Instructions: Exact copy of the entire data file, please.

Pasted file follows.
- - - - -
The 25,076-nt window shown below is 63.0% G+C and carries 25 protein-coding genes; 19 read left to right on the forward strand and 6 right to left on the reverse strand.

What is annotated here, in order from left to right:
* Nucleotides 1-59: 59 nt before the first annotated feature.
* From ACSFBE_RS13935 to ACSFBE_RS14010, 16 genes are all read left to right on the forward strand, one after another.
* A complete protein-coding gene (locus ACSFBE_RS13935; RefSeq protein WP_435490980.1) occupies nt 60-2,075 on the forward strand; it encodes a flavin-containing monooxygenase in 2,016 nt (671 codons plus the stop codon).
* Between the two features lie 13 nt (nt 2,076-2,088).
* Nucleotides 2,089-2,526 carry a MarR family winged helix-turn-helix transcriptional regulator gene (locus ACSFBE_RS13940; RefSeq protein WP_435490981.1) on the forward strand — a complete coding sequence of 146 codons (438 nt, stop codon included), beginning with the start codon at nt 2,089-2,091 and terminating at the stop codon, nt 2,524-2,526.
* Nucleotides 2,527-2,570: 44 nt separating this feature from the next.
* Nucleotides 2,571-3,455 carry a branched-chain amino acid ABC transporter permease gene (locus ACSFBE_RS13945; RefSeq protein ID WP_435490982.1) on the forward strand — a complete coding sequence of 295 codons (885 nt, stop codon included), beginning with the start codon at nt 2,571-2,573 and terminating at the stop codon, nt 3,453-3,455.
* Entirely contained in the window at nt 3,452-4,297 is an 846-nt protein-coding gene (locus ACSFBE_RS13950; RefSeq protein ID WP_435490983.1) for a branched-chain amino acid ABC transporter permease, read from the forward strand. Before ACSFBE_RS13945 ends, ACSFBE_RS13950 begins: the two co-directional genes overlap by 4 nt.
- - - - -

The 25,076-nt window shown below is 63.0% G+C and carries 25 protein-coding genes; 19 read left to right on the forward strand and 6 right to left on the reverse strand.

What is annotated here, in order from left to right:
* Nucleotides 1-59: 59 nt before the first annotated feature.
* From ACSFBE_RS13935 to ACSFBE_RS14010, 16 genes are all read left to right on the forward strand, one after another.
* A complete protein-coding gene (locus ACSFBE_RS13935; RefSeq protein WP_435490980.1) occupies nt 60-2,075 on the forward strand; it encodes a flavin-containing monooxygenase in 2,016 nt (671 codons plus the stop codon).
* Between the two features lie 13 nt (nt 2,076-2,088).
* Nucleotides 2,089-2,526 carry a MarR family winged helix-turn-helix transcriptional regulator gene (locus ACSFBE_RS13940; RefSeq protein WP_435490981.1) on the forward strand — a complete coding sequence of 146 codons (438 nt, stop codon included), beginning with the start codon at nt 2,089-2,091 and terminating at the stop codon, nt 2,524-2,526.
* Nucleotides 2,527-2,570: 44 nt separating this feature from the next.
* Nucleotides 2,571-3,455 carry a branched-chain amino acid ABC transporter permease gene (locus ACSFBE_RS13945; RefSeq protein ID WP_435490982.1) on the forward strand — a complete coding sequence of 295 codons (885 nt, stop codon included), beginning with the start codon at nt 2,571-2,573 and terminating at the stop codon, nt 3,453-3,455.
* Entirely contained in the window at nt 3,452-4,297 is an 846-nt protein-coding gene (locus ACSFBE_RS13950; RefSeq protein ID WP_435490983.1) for a branched-chain amino acid ABC transporter permease, read from the forward strand. Before ACSFBE_RS13945 ends, ACSFBE_RS13950 begins: the two co-directional genes overlap by 4 nt.